Ketone salts may slow down athletic performance
Want to increase your athletic performance by consuming additional nutritional salts? Think again, as researchers say ketone salts may inhibit, rather than improve, athletic performance during high-intensity exercises like running 10 km or cycling up a hill.
Ketone salts are supplements that consists of beta hydroxybutyrate (BHB) combined with mineral salts such as sodium, calcium, magnesium, or potassium, to improve absorption rate of the body.
"It turns out that ketone salt supplements actually impair high-intensity exercise performance," said Jonathan Little, Assistant Professor at the University of British Columbia in Vancouver.
The study, published in the journal Applied Physiology, Nutrition, and Metabolism showed that the ketone salts work by artificially elevating blood ketone levels and forces the body to rely on burning fat as a fuel.
Burning fat is a more effective long-term fuel but is more complex to process and isn't as readily accessible for quick bursts of muscle activity as is a fuel like glucose, the researchers explained.
"Elevated blood ketones seem to inhibit the body's use of glycogen, the stored form of glucose, and favours burning fat instead," Little noted.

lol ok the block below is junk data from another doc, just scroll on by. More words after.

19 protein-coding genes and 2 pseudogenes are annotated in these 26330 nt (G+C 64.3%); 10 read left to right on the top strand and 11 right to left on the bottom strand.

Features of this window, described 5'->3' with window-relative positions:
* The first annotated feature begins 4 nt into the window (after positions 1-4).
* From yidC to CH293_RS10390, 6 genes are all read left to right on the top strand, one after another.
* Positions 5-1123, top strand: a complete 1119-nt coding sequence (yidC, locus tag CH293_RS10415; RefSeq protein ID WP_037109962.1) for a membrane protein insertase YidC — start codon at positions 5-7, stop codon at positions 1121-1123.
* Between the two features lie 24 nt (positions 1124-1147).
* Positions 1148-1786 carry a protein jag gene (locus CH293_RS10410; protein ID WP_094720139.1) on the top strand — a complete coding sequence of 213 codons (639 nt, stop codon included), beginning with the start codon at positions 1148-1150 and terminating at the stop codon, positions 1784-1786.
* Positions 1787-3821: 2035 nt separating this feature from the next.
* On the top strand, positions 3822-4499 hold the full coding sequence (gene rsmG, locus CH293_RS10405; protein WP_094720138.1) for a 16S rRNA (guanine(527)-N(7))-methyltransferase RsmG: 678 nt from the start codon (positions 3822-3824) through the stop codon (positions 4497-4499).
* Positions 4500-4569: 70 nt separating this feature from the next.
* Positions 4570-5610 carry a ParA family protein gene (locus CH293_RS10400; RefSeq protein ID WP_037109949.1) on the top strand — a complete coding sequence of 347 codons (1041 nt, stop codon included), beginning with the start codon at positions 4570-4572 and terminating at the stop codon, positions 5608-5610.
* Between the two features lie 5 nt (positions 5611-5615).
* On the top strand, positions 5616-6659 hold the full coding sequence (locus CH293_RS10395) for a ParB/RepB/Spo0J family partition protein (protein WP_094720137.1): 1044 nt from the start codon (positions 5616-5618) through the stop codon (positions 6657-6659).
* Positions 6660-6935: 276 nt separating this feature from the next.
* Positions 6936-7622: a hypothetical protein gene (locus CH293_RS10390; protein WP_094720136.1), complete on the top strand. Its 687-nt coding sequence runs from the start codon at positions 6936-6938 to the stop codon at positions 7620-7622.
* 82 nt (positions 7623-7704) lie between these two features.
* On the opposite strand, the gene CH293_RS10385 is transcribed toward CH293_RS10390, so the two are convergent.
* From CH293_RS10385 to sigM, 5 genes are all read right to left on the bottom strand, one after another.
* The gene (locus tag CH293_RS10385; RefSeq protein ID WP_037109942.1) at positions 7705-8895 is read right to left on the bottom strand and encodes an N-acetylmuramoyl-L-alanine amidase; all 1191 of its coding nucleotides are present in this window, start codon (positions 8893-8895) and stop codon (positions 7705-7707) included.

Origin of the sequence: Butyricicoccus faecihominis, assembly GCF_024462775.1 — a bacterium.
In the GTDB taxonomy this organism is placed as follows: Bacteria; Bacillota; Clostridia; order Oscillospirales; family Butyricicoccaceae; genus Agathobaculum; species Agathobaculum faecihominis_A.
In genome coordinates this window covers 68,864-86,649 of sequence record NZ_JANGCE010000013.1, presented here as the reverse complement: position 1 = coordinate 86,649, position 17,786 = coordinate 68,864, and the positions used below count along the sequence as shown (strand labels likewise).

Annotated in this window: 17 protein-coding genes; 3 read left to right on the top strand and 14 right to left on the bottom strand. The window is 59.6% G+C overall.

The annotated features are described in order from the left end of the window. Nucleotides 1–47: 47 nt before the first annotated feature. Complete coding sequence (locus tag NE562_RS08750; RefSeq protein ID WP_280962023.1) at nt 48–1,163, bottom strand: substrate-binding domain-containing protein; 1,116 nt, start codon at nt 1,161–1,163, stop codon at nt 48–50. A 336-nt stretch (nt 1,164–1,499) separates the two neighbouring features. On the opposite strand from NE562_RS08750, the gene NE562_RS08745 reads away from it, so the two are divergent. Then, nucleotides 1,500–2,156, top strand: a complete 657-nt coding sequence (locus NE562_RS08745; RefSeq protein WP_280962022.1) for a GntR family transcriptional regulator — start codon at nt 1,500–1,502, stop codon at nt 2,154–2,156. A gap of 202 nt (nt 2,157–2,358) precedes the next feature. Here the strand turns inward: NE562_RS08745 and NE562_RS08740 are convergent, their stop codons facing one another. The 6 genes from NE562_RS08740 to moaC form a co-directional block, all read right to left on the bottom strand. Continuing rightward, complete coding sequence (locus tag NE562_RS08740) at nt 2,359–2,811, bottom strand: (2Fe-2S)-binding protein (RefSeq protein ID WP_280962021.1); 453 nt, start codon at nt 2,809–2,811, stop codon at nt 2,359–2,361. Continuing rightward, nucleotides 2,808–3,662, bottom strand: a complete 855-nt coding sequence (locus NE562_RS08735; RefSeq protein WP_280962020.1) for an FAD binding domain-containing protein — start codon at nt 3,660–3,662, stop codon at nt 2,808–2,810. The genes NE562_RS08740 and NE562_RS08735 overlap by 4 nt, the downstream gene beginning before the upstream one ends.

"That means that the body's quick-burning fuel cannot be accessed during high-intensity bursts of activity and athletic performance is dropping off as a result," the researcher mentioned.
The researchers studied over two groups of male athletes with similar body mass indices. The first group consumed ketone salts while the second group consumed a tablet of similar flavour and then engaged in a cycling time trial.
Previous studies have shown that ketone supplements improve long-duration endurance performance.
However, the results of the group which consumed ketone salts was seven per cent lower in comparison to the second group which consumed the flavoured tablet.
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